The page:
They liked that instead of telling them “we can’t do that,” Tojo-Raible would take their idea and find a way to make it work. For example, early on they found that using short essay questions in the adaptive learning software was cumbersome. Tojo-Raible’s solution was to build those activities in the university’s learning management system (Canvas) instead.
She also worked with them to ensure consistent and clear layout, illustration, and typography throughout the student experience.
Results and continuous improvement
In the first semester of teaching an adaptive version of their online introductory courses, Elementary Spanish Language and Civilization I (SPN 1120C) and Elementary Spanish Language and Civilization II (SPN 1121C), Tartt and Prucha saw immediate results. Tartt taught two sections of SPN 1120C with a total of 67 students. Prucha taught three sections of SPN 1121C that semester, with a total of 91 students.
Compared to the sections of these courses taught by Prucha and Tartt in the previous semester:
- The number of students earning an A, B, or C grade in SPN 1120C rose by 23%. In SPN 1121C, grades rose by 22%.
- Withdrawal rates in SPN 1120C decreased by 7%. In SPN 1121C, they decreased by 13%.
- In student evaluations, satisfaction increased .14 points (on a 5-point scale) in SPN 1120C and increased .46 points in SPN 1121C.
After teaching three semesters using adaptive courseware, Tartt and Prucha continue to see the payoff. Students are achieving better learning outcomes, their courses are seeing lower DFW rates, and, because they chose open education sources, student costs are lower.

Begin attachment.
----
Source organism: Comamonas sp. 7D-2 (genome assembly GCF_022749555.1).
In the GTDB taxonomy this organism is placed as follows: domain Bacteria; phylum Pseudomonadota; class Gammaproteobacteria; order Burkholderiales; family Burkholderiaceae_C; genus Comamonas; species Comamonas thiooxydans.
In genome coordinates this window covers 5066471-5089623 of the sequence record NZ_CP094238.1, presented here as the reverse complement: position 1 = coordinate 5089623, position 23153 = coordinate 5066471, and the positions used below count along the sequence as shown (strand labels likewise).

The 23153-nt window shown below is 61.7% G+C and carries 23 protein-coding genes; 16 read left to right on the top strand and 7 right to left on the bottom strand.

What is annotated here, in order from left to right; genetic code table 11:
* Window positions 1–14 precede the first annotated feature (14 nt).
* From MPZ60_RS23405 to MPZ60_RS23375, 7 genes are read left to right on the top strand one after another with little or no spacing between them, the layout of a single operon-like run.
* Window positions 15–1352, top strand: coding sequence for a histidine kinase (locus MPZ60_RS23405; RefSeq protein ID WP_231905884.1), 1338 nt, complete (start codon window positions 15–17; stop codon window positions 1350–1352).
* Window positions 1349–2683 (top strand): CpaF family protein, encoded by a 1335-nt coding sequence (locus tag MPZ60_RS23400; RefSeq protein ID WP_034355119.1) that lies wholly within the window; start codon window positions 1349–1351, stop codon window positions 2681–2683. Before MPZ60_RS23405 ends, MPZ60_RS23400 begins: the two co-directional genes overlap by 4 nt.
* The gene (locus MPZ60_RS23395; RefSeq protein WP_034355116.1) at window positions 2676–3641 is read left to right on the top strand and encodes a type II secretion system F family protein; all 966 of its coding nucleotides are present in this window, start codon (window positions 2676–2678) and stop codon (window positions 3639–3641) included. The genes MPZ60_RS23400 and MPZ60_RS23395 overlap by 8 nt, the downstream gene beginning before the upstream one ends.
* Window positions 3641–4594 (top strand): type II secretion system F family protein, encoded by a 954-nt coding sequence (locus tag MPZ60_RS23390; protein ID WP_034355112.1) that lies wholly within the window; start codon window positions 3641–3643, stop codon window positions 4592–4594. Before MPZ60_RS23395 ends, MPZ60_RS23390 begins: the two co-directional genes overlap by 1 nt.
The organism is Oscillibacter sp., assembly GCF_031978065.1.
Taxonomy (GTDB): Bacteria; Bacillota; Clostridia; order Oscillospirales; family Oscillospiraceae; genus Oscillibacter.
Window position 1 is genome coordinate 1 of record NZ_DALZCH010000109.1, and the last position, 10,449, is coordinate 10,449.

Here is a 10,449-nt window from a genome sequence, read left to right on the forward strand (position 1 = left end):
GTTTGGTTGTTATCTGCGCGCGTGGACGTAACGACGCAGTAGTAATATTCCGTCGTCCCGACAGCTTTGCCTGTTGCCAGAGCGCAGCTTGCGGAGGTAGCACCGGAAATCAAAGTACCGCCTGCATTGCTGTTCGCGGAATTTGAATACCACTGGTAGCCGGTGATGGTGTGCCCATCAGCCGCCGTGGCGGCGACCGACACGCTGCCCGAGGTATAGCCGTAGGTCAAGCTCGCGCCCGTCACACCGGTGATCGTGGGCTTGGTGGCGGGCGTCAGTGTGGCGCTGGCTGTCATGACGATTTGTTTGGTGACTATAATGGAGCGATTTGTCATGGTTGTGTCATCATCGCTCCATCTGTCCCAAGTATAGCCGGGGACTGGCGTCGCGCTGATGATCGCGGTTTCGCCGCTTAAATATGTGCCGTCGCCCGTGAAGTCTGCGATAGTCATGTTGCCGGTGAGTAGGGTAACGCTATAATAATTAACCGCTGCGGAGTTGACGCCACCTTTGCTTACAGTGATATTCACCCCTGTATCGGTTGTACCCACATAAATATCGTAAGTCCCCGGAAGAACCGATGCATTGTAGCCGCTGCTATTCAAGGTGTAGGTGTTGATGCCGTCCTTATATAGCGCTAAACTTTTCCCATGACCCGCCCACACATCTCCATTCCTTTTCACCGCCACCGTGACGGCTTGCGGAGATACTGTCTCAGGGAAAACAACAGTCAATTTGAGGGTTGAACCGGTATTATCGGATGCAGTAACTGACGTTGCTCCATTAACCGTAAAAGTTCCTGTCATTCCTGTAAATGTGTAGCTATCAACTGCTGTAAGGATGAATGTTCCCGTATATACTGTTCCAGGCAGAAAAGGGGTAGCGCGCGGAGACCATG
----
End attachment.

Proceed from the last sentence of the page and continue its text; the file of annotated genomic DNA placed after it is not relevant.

Now with a second grant, Tartt and Prucha secured a course assistant to conduct a detailed review of both courses, and they are collaborating with her to create and add more content to the adaptive learning software, such as infographics and audio files.
Expanding adaptive learning to the rest of the department
The lessons learned from this team’s experience are being applied to other courses in the Department of Modern Languages and Literatures at UCF. Prucha says they have met with other faculty working on redesigning their courses and will continue to be resources for them. She and Tartt are sharing best practices, their templates, and their support.
- Starting in fall 2020, two more Spanish instructors will begin teaching adaptive courses.
- Colleagues are working to implement adaptive learning in French, Portuguese, Italian, and German courses.
- A team of instructional designers is dedicated to adaptive learning implementation, and Tojo-Raible is supporting the Portuguese instructors.
Motivated to continue innovating
“I like to try new things and should probably have a healthier fear of failure, but I don’t,” says Tartt. “I’m always motivated by the needs of my students.”
Collaborating with Tartt inspires Prucha, who says, “We’re like-minded and have a really good interaction.”
Prucha has been teaching Spanish at the college level for 33 years, often facing the same challenges and hearing the same complaints from students and faculty. Now she’s hearing positive feedback from students and faculty about the value of adaptive courseware.
She advocates talking to colleagues at other institutions to see what innovative things they are trying, as well as thinking about areas where courses may be less effective and setting goals and objectives for improving.
Tojo-Raible says it’s her job to innovate, but she’s inspired by working with Tartt and Prucha. “They really care about their students and their students’ success,” she says. She has seen the success of this dedicated, passionate team and she knows it’s possible for others to innovate as well.